Edited by Geert Van Calster and Denise Prévost
Chapter 6: Law and economics of the SPS Agreement: a critical perspective
In high-tech and globalized societies the realm of environment, health and safety regulation (hereinafter risk regulation) is unsurprisingly contentious. On one hand the development of new technologies lies at the very heart of contemporary economies; on the other hand citizens are becoming increasingly aware of the risks that these technologies entail. Some groups will profit from technology while other groups will likely bear the costs. The implementation of certain safety standards may be very costly for the industry, but at the same time the lack of such standards may cause outrage among citizens and widespread damage across society. This type of conflict commonly accompanies the decision-making process about risk within a jurisdiction. To add fuel to the fire, the process of economic globalization driven by the World Trade Organization (WTO) challenges the current differences in risk governance among jurisdictions. WTO Members, in fact, are bound by the obligations established by the Agreement on Sanitary and Phytosanitary Standards (SPS).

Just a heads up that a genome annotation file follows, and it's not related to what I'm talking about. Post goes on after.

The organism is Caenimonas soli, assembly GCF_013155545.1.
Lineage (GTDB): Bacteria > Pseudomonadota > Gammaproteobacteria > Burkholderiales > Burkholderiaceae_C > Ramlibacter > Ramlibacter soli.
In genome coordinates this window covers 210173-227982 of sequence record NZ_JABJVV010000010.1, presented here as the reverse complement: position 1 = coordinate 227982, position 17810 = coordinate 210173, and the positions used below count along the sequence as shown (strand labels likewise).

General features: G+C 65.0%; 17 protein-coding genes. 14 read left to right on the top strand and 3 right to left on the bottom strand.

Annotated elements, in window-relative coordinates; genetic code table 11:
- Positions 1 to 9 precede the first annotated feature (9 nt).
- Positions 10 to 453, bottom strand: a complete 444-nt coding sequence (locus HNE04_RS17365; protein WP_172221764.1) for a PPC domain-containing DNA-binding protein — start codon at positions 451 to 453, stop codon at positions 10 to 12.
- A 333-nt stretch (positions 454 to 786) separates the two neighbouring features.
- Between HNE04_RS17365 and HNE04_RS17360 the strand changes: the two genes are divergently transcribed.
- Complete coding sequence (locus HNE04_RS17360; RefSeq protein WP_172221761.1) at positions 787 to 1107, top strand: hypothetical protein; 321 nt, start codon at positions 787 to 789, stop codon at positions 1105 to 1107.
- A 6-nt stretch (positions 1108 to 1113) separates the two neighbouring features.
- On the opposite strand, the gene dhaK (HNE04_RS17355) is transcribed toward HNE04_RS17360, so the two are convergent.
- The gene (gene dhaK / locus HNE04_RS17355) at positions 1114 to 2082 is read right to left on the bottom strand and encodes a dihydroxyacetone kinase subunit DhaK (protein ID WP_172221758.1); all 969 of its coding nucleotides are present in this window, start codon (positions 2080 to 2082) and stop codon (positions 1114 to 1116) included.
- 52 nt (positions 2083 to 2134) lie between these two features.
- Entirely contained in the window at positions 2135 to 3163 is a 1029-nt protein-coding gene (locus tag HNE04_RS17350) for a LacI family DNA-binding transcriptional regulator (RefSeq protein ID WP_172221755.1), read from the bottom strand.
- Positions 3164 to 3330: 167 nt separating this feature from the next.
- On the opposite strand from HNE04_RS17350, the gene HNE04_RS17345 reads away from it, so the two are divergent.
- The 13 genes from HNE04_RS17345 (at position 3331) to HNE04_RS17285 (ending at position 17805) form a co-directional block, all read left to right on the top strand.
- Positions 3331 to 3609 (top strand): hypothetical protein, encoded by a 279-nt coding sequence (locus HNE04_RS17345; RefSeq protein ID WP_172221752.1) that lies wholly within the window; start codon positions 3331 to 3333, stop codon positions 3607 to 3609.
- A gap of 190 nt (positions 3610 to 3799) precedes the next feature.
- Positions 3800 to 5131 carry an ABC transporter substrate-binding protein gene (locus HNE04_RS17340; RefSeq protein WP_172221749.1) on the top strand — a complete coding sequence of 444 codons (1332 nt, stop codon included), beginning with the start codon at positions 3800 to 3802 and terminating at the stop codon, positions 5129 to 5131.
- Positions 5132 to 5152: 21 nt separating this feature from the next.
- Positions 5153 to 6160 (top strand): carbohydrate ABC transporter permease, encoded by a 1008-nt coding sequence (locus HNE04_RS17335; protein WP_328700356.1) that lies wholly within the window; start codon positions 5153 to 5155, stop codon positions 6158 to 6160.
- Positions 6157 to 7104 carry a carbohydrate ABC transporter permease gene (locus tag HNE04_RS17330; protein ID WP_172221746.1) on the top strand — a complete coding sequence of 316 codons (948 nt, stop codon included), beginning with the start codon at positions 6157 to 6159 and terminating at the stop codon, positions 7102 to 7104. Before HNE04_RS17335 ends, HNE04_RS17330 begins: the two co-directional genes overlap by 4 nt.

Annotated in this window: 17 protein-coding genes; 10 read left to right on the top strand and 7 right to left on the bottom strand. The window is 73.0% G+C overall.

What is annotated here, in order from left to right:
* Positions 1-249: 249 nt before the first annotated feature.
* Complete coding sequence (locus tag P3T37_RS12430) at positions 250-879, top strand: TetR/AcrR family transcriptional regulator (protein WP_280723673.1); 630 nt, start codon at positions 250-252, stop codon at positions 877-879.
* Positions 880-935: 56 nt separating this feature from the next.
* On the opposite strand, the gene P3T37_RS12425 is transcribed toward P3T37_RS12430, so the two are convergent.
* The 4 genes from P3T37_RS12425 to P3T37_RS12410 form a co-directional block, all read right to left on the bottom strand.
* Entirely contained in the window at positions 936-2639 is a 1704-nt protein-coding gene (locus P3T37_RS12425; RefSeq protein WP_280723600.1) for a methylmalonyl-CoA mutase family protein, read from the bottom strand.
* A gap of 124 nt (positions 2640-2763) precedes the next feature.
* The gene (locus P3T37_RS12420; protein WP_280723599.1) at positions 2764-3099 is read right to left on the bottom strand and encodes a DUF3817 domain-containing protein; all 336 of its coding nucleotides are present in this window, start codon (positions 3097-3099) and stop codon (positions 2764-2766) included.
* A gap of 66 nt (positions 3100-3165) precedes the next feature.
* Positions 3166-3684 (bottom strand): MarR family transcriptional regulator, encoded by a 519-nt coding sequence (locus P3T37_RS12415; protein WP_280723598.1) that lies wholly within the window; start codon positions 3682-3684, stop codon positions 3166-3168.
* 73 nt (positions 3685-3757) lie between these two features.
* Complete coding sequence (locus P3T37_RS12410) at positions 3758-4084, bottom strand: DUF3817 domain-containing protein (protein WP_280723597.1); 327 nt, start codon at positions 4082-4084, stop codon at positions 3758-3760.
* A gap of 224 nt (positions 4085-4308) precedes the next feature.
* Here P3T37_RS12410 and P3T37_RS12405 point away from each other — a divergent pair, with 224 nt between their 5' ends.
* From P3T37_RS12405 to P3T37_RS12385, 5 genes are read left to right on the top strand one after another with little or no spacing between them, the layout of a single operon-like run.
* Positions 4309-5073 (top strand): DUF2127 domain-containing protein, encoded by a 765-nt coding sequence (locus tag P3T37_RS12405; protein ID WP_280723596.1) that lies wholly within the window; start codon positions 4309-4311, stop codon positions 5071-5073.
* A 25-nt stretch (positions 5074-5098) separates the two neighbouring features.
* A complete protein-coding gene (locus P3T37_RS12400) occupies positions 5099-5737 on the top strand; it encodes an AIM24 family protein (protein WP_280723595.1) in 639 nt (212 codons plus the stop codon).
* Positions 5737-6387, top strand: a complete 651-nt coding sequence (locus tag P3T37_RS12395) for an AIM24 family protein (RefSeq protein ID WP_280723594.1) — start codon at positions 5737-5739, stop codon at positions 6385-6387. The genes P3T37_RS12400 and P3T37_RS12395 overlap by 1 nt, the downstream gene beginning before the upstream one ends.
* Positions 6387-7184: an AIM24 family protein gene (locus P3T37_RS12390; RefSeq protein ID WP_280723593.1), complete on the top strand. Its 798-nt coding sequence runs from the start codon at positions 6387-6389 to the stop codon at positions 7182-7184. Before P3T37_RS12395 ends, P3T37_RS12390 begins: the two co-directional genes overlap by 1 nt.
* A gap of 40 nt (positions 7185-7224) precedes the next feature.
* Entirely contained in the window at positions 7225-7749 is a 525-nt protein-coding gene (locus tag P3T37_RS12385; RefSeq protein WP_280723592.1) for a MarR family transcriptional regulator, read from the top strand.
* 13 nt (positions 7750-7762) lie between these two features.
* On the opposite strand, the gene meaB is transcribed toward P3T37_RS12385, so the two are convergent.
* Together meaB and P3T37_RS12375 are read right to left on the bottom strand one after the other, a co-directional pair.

You are not authenticated to view the full text of this chapter or article.
Elgaronline requires a subscription or purchase to access the full text of books or journals. Please login through your library system or with your personal username and password on the homepage.
Non-subscribers can freely search the site, view abstracts/ extracts and download selected front matter and introductory chapters for personal use.
Your library may not have purchased all subject areas. If you are authenticated and think you should have access to this title, please contact your librarian.